Tags: Blum | Internet | nodes | cables

Andrew Blum on the Internet’s Tubes

By Robert Feinberg   |   Wednesday, 09 Jan 2013 02:33 PM

Andrew Blum, a writer for Wired magazine and author of Tubes: A Journey to the Center of the Internet, described what the Internet is and how its various components — networks, data warehouses, and undersea cables — operate to deliver the content on which much of commerce now depends. He spoke with host Peter Slen on C-SPAN’s Communicators program.

Blum started his remarks with a reference to a physical map of the Internet that was printed in Milwaukee, noting there are roughly 12 major nodes of the Internet located around the world in places like New York, London, Frankfurt, Tokyo, and Ashburn, Va., which happens to be near Dulles airport. He described the appearance of the major nodes as “deliberately generic, like the loading docks of a shopping mall, trying to hide in plain sight from people who drive by.”

He added that some are in old telegraph “palaces,” while others have a “cyberific” look, deliberately modeled after science fiction. The buildings are “incredibly loud, and incredibly cold, from all the air conditioners” that cool the equipment. Major systems are kept in cages and physically connected by fiber optic cables, carrying 10 gigabits/second to other systems. The modules are replaced from time to time to improve the speed drastically.

Asked to describe a network, Blum responded that it is an “autonomous system” that could be global in scale or serve a single law firm. The network relies on trust among network engineers, and it has no regulation. So-called “Internet backbone” companies, like Level 3, own strands of glass and the equipment that illuminates the fibers and transmits the data.

For example, an email to Kenya would go from a complex of buildings in Ashburn called Equinix, then through 60 Hudson Street in lower Manhattan, a major node for the transatlantic cables, then through Telehouse, a single building in London, then straight to a landing station in Mumbasa, right at the ancient port of Kenya.

Blum recounted that transatlantic cables have existed for 150 years, and the current generation of about a dozen were laid from 1997 to 2002 and are owned by backbone companies; large telecom consortia, like Verizon, British Telecom and Deutsche Telekom; or specialized boutique companies, such as Hibernia Atlantic.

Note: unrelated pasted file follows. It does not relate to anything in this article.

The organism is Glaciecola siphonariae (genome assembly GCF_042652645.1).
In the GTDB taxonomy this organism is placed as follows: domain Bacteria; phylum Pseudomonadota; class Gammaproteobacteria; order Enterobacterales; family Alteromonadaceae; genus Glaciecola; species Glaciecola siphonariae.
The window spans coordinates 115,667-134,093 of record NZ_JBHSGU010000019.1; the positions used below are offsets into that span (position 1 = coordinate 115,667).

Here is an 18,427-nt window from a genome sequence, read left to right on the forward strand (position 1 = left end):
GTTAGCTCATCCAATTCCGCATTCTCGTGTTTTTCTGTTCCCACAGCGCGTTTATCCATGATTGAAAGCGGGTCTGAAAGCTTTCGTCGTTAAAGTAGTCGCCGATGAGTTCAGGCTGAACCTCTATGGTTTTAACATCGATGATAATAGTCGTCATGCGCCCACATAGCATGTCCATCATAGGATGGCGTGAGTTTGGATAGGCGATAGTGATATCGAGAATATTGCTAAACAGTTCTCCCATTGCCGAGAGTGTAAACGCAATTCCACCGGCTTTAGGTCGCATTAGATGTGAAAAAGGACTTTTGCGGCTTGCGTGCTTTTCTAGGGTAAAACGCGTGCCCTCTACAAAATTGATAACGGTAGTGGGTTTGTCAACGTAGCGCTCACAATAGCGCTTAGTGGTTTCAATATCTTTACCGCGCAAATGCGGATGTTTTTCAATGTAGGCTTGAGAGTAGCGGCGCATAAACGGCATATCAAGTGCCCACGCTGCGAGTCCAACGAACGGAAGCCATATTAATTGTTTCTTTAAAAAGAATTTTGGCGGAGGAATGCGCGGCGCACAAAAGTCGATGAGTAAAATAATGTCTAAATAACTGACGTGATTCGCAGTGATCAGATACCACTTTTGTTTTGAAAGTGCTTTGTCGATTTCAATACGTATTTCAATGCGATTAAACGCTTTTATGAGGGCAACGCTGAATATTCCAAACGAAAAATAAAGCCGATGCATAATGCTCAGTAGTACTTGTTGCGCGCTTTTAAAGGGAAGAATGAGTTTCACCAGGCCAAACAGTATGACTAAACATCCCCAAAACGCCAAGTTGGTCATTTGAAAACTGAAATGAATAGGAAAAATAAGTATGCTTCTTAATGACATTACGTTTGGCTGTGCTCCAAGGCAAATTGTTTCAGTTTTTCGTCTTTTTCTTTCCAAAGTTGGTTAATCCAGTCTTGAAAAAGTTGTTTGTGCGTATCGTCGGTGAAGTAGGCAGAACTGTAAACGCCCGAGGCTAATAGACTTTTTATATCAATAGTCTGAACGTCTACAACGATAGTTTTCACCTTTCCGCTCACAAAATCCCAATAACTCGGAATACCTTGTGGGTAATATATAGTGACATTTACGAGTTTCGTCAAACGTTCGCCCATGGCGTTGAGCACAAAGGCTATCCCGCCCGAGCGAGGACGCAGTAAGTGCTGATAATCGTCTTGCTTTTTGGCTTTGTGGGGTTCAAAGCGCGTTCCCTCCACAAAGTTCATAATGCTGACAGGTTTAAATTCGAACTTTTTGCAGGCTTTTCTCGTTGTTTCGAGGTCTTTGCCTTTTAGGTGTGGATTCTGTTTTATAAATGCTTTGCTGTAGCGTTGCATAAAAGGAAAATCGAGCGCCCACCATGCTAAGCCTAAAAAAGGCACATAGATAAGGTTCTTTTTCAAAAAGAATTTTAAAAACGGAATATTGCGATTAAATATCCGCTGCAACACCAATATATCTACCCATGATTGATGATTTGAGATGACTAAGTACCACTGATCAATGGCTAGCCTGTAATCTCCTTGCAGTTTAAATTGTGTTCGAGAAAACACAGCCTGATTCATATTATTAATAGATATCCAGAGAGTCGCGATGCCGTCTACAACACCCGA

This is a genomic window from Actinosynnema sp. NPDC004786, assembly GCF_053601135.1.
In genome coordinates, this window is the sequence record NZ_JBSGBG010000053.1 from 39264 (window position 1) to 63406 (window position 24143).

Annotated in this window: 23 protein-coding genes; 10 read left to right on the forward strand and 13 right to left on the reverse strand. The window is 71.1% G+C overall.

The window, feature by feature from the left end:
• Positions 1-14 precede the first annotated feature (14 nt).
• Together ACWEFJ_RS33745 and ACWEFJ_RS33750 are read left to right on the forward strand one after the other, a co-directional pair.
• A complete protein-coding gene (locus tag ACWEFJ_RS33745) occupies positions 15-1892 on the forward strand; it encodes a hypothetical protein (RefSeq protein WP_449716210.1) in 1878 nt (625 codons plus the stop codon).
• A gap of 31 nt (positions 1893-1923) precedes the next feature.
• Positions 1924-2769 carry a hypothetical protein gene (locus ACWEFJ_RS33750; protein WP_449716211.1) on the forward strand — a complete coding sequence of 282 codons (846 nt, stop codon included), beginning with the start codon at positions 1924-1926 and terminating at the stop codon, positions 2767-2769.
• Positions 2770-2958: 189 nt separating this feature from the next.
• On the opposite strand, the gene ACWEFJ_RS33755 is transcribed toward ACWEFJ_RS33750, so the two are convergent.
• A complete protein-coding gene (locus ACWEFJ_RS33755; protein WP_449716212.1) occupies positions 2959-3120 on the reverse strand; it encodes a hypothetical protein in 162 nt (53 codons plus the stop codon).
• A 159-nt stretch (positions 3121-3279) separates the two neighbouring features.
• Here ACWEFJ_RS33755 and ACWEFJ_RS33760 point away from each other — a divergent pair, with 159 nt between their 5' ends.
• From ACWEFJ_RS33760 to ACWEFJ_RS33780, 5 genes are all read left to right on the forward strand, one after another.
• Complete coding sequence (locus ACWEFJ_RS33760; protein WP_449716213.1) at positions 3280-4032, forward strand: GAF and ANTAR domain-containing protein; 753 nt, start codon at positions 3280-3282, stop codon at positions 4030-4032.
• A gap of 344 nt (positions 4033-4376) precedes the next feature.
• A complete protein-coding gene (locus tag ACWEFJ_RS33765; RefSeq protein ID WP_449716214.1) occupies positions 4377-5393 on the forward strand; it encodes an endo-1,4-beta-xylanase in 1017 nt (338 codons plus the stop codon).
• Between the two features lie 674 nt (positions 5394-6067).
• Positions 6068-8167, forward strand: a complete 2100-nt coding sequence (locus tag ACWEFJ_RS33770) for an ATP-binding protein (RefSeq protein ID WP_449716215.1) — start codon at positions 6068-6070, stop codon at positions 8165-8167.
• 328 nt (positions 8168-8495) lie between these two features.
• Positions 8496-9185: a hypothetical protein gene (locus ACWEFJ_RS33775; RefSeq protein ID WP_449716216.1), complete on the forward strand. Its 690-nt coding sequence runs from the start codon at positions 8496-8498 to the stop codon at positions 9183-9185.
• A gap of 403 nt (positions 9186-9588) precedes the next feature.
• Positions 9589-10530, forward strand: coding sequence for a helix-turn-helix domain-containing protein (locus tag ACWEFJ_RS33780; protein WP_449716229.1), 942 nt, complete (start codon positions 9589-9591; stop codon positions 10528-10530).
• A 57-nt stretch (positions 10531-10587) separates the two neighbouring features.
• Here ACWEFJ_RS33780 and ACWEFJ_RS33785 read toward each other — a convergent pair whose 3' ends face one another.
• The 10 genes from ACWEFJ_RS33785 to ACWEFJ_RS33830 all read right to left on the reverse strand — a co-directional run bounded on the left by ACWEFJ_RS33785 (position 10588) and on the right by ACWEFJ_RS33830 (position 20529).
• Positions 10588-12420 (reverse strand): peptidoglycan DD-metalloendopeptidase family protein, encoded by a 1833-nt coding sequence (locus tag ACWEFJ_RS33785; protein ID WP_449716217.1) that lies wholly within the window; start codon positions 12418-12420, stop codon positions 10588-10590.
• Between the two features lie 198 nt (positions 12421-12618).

On the Pacific side, Google has developed part of the infrastructure, and Tata owns cables in the Atlantic, Pacific and Indian oceans. The most robust network in the world is owned by Goldman Sachs, and its value was proven when it was able to operate through Superstorm Sandy. During the storm, 60 Hudson switched over to diesel power through backup generators.

In response to a question as to whether the nodes would be terror targets, Blum said there’s too much redundancy for that. The leaders of the industry are more concerned about adverse legislation from Washington than about terrorism. The conversation on policy is discontinuous between the network engineers and the policymakers on issues like net neutrality. He noted that reference to the “cloud” is a marketing term for the aggregate of the Internet.

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Robert-Feinberg
Andrew Blum, a writer for Wired magazine and author of Tubes: A Journey to the Center of the Internet, described what the Internet is and how its various components — networks, data warehouses, and undersea cables — operate to deliver the content on which much of commerce now depends.
Blum,Internet,nodes,cables
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2013-33-09
 

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